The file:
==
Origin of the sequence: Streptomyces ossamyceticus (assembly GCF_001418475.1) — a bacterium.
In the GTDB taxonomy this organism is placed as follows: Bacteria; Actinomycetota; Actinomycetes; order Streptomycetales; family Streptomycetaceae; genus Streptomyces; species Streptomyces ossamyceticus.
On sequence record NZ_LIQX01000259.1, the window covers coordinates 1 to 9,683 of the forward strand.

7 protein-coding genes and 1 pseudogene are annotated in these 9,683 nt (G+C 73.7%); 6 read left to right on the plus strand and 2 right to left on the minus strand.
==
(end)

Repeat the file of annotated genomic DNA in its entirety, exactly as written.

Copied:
Origin of the sequence: Streptomyces ossamyceticus (assembly GCF_001418475.1) — a bacterium.
In the GTDB taxonomy this organism is placed as follows: Bacteria; Actinomycetota; Actinomycetes; order Streptomycetales; family Streptomycetaceae; genus Streptomyces; species Streptomyces ossamyceticus.
On sequence record NZ_LIQX01000259.1, the window covers coordinates 1 to 9,683 of the forward strand.

7 protein-coding genes and 1 pseudogene are annotated in these 9,683 nt (G+C 73.7%); 6 read left to right on the plus strand and 2 right to left on the minus strand.